Dean Parsons casually no complies at the iconic DIY. Photo by Cameron Markin.
A secret and very sentimental DIY spot in Sydney.
Words by Nat Kassel.
On Sydney’s Northern Beaches, nestled in a small quarry behind some sporting fields, is an old, burnt-out telecommunications building. It’s a quiet little slice of Crown land that’s usually either ignored or used as a dumping ground for green waste. But this sketchy-looking, derelict building is also home to Portside, which is arguably Australia’s gnarliest, and certainly its most photogenic, DIY.
The spot is a tranny-lord’s dream, housing a tight concrete bowl that’s about three-feet high in most sections and a ramped wall that goes up to the ceiling. The windowsills are skateable features and the coping was salvaged from an old trampoline. Outside, the local crew have planted a nice garden with a few trees and a passionfruit vine.
People have been skating inside this building for the past 20 years or so, but it’s taken a long time to get it this good. James Hoy is one of many guys who have orchestrated the setup, putting a lot of time and effort into making Portside what it is today. “We carried 50 bags of 20-kilo concrete up this 150-metre hill on my birthday, which was a fucking mission,” he laughs, reflecting on one of the harder days of the process.
Before the local skaters started working on Portside, “the old boys” from their area had built two separate wooden mini-ramps up there, each of which had its day. One of the ramps had a spine and a wallride, “But that’s going back like 15 or 16 years,” says James. In about 2006, there was a fire in the building during a party, which destroyed the ramp. According to a local newspaper, things got pretty loose – an article from back then begins: “Parents have been urged to be more responsible for their children in the wake of an underage party … that saw a policeman assaulted and teenagers playing ‘chicken’ with passing cars.”
This was one of the ‘Ramp Parties’, which apparently used to attract up to 200 people. On that particular night, the police, fire brigade and local mayor all came to the scene, after which the building was no longer a skate spot. All that was left was a burnt mini-ramp and tonnes of rubbish, including hundreds of smashed beer bottles, empty tins of spray-paint and “40 or 50 beugs made out of Gatorade bottles”.
Years later, somewhere around 2009, four of the boys – Adam Coule, Will Joseph, Oliver Wray and Nick Degotardi – poured the first concrete at Portside. They spent the next few years working intermittently on the spot, slowly chipping away at creating something great. But on the night of June 7, 2015, tragedy struck: Nick Degotardi, one of the lads who’d been working on Porters since the start, unexpectedly passed away. His obituary in The Sydney Morning Herald read, “Nick’s quirky, creative and kind spirit will be sadly missed by his wide circle of friends.”
Nick’s death was a massive blow to the community. Sydney skate zine Papier, put together by Cameron Markin, dedicated their second issue to Nick and included sentimental quotes from some of his closest friends. Local skater Andrew Silvester said, “Every time I go to Portside or to skate Avalon I’m half expecting him to rock up with that cheeky smile and a couple of longies … [he’s] forever going to be loved and missed.”
It was a tough time for all the locals and it put an immediate halt to further building plans. “When Nick passed there wasn’t too much happening up there,” says James. “Everything was overgrown and the focus was a little bit lost.” This lasted for a few months, but by October 2015, plans were reignited to build the final corner and a few other key parts of the bowl. They poured concrete, removed one of the dividing walls, created a drainage system, cleared the rubbish and painted the walls.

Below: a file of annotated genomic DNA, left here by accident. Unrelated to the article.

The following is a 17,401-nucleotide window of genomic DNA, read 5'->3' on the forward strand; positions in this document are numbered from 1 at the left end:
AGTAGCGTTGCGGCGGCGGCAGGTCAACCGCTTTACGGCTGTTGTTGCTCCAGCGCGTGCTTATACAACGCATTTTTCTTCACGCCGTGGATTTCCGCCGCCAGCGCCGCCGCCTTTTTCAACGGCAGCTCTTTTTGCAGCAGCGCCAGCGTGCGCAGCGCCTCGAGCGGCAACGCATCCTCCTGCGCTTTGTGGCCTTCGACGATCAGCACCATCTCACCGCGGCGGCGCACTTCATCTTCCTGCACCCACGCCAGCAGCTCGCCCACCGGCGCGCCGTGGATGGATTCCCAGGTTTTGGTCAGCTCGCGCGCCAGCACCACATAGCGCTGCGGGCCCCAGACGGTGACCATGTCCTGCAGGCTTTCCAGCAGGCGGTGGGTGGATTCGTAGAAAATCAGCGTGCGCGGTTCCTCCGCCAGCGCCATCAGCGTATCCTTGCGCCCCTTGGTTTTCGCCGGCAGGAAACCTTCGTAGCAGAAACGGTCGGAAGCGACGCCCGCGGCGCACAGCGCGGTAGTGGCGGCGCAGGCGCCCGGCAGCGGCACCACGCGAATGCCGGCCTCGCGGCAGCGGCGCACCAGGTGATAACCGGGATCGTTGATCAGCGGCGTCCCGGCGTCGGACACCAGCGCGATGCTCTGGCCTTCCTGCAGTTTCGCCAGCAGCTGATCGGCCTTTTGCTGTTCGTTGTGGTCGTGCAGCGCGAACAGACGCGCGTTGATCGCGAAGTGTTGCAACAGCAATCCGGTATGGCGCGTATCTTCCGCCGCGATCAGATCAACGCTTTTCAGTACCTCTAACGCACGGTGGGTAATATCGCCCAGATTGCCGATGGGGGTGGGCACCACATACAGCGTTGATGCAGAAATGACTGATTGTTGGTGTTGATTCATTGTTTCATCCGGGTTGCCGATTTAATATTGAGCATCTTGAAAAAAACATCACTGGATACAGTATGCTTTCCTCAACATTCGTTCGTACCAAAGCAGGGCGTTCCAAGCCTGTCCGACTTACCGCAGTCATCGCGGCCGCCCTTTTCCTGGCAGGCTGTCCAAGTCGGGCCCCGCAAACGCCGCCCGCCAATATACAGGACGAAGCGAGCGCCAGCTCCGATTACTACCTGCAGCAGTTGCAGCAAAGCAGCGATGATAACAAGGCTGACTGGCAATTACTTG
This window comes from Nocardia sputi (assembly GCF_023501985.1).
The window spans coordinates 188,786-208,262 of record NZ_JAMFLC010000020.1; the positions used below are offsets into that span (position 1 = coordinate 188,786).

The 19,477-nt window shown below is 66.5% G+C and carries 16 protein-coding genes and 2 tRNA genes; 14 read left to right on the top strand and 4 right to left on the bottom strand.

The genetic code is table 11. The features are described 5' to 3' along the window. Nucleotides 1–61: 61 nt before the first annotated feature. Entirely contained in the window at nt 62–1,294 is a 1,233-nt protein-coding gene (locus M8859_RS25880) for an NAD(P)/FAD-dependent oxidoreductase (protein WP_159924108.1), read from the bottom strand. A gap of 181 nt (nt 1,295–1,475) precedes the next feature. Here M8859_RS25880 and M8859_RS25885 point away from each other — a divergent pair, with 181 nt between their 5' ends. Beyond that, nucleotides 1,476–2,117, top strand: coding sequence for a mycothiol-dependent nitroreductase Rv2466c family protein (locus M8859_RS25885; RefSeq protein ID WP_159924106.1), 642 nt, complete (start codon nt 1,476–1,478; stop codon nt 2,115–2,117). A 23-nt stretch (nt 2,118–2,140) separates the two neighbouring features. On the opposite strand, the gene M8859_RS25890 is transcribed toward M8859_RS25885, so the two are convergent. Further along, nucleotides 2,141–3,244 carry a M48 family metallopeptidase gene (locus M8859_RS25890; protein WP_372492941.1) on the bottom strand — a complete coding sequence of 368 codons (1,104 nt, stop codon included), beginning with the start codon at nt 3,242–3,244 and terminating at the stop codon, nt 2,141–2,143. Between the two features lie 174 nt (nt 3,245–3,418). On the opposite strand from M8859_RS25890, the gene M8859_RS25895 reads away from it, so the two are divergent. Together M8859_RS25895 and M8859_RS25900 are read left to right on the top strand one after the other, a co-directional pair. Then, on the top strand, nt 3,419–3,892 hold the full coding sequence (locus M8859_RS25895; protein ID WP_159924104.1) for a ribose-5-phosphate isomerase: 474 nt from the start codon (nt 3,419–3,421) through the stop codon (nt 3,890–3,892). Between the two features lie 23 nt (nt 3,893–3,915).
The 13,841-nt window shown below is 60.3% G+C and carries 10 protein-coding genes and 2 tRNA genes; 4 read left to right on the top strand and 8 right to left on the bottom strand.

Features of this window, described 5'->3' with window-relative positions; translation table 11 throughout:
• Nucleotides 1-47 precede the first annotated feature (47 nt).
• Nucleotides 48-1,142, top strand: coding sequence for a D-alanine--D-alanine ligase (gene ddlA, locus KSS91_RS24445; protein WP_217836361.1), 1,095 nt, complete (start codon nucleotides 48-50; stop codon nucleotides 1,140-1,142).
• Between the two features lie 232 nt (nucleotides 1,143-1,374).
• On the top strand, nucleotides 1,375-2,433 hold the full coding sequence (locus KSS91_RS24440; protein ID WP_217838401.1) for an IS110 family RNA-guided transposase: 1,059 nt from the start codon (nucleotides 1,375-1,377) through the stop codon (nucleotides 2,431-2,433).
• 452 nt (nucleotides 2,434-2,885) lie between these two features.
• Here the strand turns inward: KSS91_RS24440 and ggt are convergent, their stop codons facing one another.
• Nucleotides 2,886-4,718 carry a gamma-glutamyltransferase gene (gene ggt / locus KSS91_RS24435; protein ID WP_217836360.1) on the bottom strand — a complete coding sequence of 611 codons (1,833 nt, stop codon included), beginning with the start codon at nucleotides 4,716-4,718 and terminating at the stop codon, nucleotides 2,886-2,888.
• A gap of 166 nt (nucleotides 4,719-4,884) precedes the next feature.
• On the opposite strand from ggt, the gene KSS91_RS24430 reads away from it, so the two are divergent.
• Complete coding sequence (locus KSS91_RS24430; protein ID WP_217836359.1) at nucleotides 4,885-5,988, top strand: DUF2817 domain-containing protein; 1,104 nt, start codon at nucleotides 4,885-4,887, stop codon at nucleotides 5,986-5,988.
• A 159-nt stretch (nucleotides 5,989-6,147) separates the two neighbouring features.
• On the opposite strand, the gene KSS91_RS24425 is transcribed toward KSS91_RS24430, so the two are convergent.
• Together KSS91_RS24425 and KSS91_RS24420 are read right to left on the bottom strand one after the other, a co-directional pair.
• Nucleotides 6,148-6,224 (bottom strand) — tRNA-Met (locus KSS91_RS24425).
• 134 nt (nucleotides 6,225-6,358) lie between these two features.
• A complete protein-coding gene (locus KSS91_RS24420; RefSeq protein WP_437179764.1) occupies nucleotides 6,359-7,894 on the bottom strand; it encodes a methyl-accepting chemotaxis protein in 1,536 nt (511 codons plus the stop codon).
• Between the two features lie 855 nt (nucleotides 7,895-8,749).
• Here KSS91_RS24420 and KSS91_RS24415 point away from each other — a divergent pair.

In January 2016, it was Nick’s first birthday since his passing, so the crew held a festival called Shralpfest in his memory (Nick had the word Shralp tattooed on his shin). They built a stage outside from pallets and organised eight punk bands to play. The final corner of the bowl had only just been poured, and with Nick’s death still fresh in everyone’s minds, it was a big day. The turnout was solid and it was cathartic for many of the Beaches’ skaters and Nick’s mates.
But it also pushed the limits of the space. Because it’s illegal, the crew who’ve built and maintained Portside don’t want to make the same mistake as the guys who used to throw the ramp parties. They’re happy to fly under the radar and keep it as their spot x. I ask James whether it’s hard to keep a lid on things. “Vogue [Magazine] wanted to do a shoot up there which we declined. When they’re trying to make money out of it, then it becomes too well-known and it starts getting sketchy,” he says.
It’s not that everyone’s unwelcome, but the boys aren’t keen for crazy amounts of coverage, especially from kooks, corporations or people who don’t even skate. Of course, visiting pros will rock up, as well as the odd skate crew from out of town. Most people get in touch through Instagram or through knowing the right people, but it’s certainly not public.
The place is constantly evolving and there are grand plans to build more, paint more and plant more trees. Another bowl outside the building is on the cards – they’re currently finalising the outside slab – but the crew will have to raise a lot more funds. For curious outsiders, the message is to avoid drawing unnecessary attention to the place, to bring your etiquette, and to take your rubbish away with you. And if you can spare it, slinging a few bags of concrete or some cold hard cash to the Portside GoFundMe page is a welcome contribution.